ST. PETERSBURG — The Muslim holy month of Ramadan, marked by daytime fasts culminating with communal evening prayers and meals, is being observed this year with unique adjustments for the social distancing mandated by the coronavirus pandemic.
A Tampa mosque has divided its Sligh Avenue space into “separate and sanitized prayer chambers,” partitioned with heavy plastic to accommodate groups of 10, with people praying 6 feet apart. Worshipers at the Islamic Society of Tampa Bay Area mosque must have their temperature tested, don masks and walk through a sanitizing mist before entering.
Unlike previous years, there will be no communal iftar dinner, the break-the-fast meal that’s part of Ramadan tradition across the globe. Instead, the iftar has been relegated to a drive-up, takeout event. During Ramadan, worshipers also have the option of participating in lectures and prayers online.
For observant Muslims, changes to this year’s observation are seismic.
Imam Askia Muhammad Aquil of St. Petersburg had been planning a post-Ramadan pilgrimage to Mecca — the hajj. But Saudi Arabia, the birthplace of Islam, postponed such visits because of the pandemic.
This will be unlike any other Ramadan, said Aquil, who was a student at the University of South Florida when he began studying Islam and later converted.
“It will require on my part the greatest adjustment I have made personally since I started fasting during the month of Ramadan in 1977,” he said. “Obviously, around the world, practicing Muslims look forward to praying together, to praying in congregation and breaking the fast together.”
Such traditions remind believers that they are part of a larger family, but Aquil mines spiritual teachings to come to terms with the current circumstances.
“God says that the whole earth is a mosque or a place of worship. So God is everywhere. God says it’s okay to pray with yourself or to pray with others,” he said. “This is the time of sacrifice. It is a time for restraining yourself. When you’re doing it collectively, you get reinforcement and affirmation ... We will have to make these adjustments.”
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This year’s Ramadan presents new challenges, said Mohamed Aqad, administrator of the Sligh Avenue mosque, but it also has created additional opportunities to help those in desperate need.
“We used to process about 10 financial applications a week,” he said. “Now we are processing up to 20 a day. Eighty percent of the assistance seekers are not Muslim.”
The mosque also expects to distribute hundreds of free take-out dinners each evening during Ramadan, with staff and volunteers in masks and gloves placing containers in the car trunks of anyone who preregisters online.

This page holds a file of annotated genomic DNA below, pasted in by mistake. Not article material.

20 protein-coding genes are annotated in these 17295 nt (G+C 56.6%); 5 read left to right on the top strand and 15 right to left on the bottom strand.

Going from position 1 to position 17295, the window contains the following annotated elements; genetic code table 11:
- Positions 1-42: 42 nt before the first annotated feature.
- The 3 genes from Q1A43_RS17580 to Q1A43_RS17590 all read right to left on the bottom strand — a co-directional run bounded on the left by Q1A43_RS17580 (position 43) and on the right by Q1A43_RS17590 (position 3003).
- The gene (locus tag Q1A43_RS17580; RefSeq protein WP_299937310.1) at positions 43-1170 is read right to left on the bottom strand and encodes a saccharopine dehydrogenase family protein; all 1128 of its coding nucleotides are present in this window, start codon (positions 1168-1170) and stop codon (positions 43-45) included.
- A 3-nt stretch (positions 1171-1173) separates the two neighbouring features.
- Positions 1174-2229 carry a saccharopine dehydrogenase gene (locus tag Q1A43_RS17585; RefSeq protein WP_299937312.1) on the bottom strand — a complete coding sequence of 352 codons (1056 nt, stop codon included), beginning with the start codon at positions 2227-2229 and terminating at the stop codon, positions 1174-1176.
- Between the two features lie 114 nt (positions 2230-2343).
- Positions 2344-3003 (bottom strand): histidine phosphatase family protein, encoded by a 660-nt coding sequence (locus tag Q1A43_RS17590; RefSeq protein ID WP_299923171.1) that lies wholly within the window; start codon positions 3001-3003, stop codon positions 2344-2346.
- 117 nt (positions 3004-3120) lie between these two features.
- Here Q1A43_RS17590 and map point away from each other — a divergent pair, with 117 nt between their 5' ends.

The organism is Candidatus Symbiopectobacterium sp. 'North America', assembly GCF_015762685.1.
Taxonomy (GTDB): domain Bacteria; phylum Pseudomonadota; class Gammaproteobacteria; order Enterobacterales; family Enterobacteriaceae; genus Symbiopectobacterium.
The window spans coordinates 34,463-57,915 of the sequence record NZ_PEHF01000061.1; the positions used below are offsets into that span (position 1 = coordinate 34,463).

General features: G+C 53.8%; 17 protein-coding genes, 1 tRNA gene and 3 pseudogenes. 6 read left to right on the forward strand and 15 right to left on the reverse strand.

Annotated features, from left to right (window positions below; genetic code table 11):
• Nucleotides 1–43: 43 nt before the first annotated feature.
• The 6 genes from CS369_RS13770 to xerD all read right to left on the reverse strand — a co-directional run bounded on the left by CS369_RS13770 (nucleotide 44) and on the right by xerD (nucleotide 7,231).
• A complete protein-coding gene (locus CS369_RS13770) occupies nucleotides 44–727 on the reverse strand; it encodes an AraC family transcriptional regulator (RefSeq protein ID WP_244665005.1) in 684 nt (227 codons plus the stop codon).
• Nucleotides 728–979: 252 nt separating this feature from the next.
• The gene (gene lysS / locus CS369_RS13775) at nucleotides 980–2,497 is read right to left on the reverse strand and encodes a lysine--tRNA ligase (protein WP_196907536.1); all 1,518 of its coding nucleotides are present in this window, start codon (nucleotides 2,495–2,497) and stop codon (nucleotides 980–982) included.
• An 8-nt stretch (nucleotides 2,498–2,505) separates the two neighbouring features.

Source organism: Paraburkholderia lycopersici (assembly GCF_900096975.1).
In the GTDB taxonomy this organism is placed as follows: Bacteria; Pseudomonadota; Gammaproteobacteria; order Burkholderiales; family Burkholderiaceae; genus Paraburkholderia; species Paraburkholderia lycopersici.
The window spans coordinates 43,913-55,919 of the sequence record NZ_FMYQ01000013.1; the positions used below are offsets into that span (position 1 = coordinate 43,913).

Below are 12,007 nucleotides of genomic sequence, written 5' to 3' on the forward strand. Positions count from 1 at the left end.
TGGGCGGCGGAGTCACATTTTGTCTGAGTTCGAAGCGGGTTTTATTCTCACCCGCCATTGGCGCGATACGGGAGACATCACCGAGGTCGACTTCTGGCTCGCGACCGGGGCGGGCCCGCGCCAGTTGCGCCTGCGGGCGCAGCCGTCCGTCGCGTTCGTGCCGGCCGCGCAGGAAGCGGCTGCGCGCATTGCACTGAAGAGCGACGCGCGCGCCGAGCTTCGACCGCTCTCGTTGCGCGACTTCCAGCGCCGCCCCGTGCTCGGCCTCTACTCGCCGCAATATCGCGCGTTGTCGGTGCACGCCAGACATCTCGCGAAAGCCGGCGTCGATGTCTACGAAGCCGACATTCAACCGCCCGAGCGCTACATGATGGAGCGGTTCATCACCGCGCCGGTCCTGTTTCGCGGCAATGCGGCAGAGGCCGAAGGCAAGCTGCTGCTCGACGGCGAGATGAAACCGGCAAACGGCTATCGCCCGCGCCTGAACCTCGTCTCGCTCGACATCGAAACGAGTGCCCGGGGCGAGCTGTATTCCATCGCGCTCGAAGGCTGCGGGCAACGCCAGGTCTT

“Nobody that seeks a meal or seeks assistance will leave empty-handed,” Aqad said.
In St. Petersburg, social distancing for Imam Abdul Karim Ali and his wife, Raushanah, will mean breaking the daily fast quietly at home.
“We’re planning to observe Ramadan, but observe it with caution,” Ali said. “The coronavirus doesn’t stop us from fasting and being obedient to our creator, but we have to recognize there is an issue that we can’t ignore.”
Ali is president of the Tampa Bay Area Muslim Association, which during normal times meets at St. Petersburg’s Johnson Community Library. The pandemic forced his association and other groups to cancel the interfaith iftar dinner they had planned to host with Mayor Rick Kriseman at the St. Petersburg Coliseum. Another interfaith event scheduled at the University of South Florida St. Petersburg also had to be cancelled.
“We are planning, later this fall, to have some type of gathering to celebrate our common humanity,” Ali said. “That is one thing that the coronavirus is promoting, our common humanity.”
Ramadan, which commemorates the anniversary of God’s revelation of the Koran to the Prophet Mohammed, is when observant Muslims read the holy book from cover to cover, say additional prayers and increase charitable efforts. The period of fasting and penance is viewed as a time for renewal. For many, it’s also a time to slow down and reconnect with others.
Friday, the first day of Ramadan, Hassan Shibly had planned to host a handful of Muslim neighbors in his backyard for Jumah prayers, but the gathering was called off because of rain. Shibly, CEO of the Council on American-Islamic Relations of Florida, said he travels regularly throughout Florida and to other parts of the country to lead the Friday prayers. Current pandemic restrictions give him a chance to renew friendships by hosting the weekly prayers on his property, he said.
Shibly noted that the Prophet Mohammed received his revelation while in isolation.
“This is just a great opportunity to use our isolation to connect with the revelation and to strengthen our family bonds,” he said. “It’s definitely going to be a different Ramadan than we have ever seen in our lifetime.
"Instead of focusing on what we lost or what we will miss, we should focus on the opportunities that we have to gain. I believe that it is positioned to make this the best Ramadan we have ever had.”